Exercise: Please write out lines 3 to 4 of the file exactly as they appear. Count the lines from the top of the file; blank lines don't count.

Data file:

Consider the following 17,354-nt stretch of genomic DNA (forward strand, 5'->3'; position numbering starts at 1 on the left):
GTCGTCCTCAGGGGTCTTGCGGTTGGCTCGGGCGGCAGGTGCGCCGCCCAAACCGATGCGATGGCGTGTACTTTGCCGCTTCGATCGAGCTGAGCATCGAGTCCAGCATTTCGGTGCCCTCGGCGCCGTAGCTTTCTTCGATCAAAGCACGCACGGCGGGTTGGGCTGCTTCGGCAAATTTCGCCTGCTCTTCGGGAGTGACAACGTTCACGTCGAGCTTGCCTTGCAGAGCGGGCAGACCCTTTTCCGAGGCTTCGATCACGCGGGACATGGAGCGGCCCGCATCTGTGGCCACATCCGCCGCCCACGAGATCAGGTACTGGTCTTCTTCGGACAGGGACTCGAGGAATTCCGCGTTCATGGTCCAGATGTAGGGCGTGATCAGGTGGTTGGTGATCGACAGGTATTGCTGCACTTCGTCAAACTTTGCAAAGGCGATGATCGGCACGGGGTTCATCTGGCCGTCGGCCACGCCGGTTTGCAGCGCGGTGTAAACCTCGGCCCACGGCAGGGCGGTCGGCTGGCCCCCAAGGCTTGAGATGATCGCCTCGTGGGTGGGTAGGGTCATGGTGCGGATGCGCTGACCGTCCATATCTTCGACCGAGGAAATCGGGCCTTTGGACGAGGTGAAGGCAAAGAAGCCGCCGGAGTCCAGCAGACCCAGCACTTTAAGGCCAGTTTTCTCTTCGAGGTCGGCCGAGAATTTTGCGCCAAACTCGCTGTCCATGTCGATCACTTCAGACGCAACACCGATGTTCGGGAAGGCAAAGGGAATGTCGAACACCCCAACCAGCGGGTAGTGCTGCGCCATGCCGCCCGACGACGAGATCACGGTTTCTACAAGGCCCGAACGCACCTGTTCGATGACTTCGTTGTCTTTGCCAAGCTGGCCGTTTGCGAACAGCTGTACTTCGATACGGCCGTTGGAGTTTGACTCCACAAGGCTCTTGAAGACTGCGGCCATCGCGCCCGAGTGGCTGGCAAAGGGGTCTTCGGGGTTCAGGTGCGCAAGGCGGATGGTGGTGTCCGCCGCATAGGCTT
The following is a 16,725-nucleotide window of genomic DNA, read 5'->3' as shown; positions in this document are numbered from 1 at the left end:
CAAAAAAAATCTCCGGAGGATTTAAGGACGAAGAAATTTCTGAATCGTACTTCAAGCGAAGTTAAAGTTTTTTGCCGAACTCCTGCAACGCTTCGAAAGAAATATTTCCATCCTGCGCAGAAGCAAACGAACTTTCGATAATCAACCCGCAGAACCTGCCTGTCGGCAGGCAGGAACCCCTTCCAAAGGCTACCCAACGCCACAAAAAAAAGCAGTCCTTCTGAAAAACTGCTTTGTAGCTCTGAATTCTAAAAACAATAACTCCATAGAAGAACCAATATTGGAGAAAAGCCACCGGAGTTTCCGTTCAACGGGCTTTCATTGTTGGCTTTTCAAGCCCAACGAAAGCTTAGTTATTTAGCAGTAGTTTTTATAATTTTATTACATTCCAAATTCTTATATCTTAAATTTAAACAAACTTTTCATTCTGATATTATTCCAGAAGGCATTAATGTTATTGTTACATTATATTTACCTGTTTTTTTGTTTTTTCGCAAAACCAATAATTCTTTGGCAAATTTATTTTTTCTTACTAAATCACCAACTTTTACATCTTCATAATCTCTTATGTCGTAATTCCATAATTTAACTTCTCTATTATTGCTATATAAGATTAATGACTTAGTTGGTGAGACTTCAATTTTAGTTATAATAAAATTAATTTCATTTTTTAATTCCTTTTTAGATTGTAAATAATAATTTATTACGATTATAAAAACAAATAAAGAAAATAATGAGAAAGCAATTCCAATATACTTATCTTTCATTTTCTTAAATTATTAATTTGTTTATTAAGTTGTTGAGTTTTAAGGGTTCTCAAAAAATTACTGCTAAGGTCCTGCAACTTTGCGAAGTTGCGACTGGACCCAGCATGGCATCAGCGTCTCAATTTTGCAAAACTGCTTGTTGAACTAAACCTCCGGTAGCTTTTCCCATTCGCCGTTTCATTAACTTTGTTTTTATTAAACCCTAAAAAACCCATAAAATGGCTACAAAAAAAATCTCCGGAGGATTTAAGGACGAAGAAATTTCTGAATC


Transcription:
The following is a 16,725-nucleotide window of genomic DNA, read 5'->3' as shown; positions in this document are numbered from 1 at the left end:
CAAAAAAAATCTCCGGAGGATTTAAGGACGAAGAAATTTCTGAATCGTACTTCAAGCGAAGTTAAAGTTTTTTGCCGAACTCCTGCAACGCTTCGAAAGAAATATTTCCATCCTGCGCAGAAGCAAACGAACTTTCGATAATCAACCCGCAGAACCTGCCTGTCGGCAGGCAGGAACCCCTTCCAAAGGCTACCCAACGCCACAAAAAAAAGCAGTCCTTCTGAAAAACTGCTTTGTAGCTCTGAATTCTAAAAACAATAACTCCATAGAAGAACCAATATTGGAGAAAAGCCACCGGAGTTTCCGTTCAACGGGCTTTCATTGTTGGCTTTTCAAGCCCAACGAAAGCTTAGTTATTTAGCAGTAGTTTTTATAATTTTATTACATTCCAAATTCTTATATCTTAAATTTAAACAAACTTTTCATTCTGATATTATTCCAGAAGGCATTAATGTTATTGTTACATTATATTTACCTGTTTTTTTGTTTTTTCGCAAAACCAATAATTCTTTGGCAAATTTATTTTTTCTTACTAAATCACCAACTTTTACATCTTCATAATCTCTTATGTCGTAATTCCATAATTTAACTTCTCTATTATTGCTATATAAGATTAATGACTTAGTTGGTGAGACTTCAATTTTAGTTATAATAAAATTAATTTCATTTTTTAATTCCTTTTTAGATTGTAAATAATAATTTATTACGATTATAAAAACAAATAAAGAAAATAATGAGAAAGCAATTCCAATATACTTATCTTTCATTTTCTTAAATTATTAATTTGTTTATTAAGTTGTTGAGTTTTAAGGGTTCTCAAAAAATTACTGCTAAGGTCCTGCAACTTTGCGAAGTTGCGACTGGACCCAGCATGGCATCAGCGTCTCAATTTTGCAAAACTGCTTGTTGAACTAAACCTCCGGTAGCTTTTCCCATTCGCCGTTTCATTAACTTTGTTTTTATTAAACCCTAAAAAACCCATAAAATGGCTACAAAAAAAATCTCCGGAGGATTTAAGGACGAAGAAATTTCTGAATC